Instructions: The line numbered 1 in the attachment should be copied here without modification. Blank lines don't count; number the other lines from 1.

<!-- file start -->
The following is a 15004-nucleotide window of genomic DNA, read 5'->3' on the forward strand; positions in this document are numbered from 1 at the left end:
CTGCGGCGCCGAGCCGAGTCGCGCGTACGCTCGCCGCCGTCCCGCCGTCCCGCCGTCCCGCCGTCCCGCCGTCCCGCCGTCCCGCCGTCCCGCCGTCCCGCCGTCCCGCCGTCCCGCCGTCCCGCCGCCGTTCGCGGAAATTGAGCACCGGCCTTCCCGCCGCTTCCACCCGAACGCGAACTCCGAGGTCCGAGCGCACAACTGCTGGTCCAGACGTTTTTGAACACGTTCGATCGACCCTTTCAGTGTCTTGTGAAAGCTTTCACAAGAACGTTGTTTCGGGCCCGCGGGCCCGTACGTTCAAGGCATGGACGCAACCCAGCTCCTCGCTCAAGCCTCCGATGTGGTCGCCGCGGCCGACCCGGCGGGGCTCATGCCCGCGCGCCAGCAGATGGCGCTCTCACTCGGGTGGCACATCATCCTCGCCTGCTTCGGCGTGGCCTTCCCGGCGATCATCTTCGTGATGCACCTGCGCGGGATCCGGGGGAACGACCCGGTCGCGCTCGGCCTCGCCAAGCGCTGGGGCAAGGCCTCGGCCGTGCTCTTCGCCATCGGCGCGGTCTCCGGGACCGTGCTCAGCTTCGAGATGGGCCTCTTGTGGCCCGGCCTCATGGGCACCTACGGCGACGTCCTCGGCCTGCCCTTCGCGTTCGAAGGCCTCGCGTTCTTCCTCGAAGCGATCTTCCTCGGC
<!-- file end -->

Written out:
The following is a 15004-nucleotide window of genomic DNA, read 5'->3' on the forward strand; positions in this document are numbered from 1 at the left end: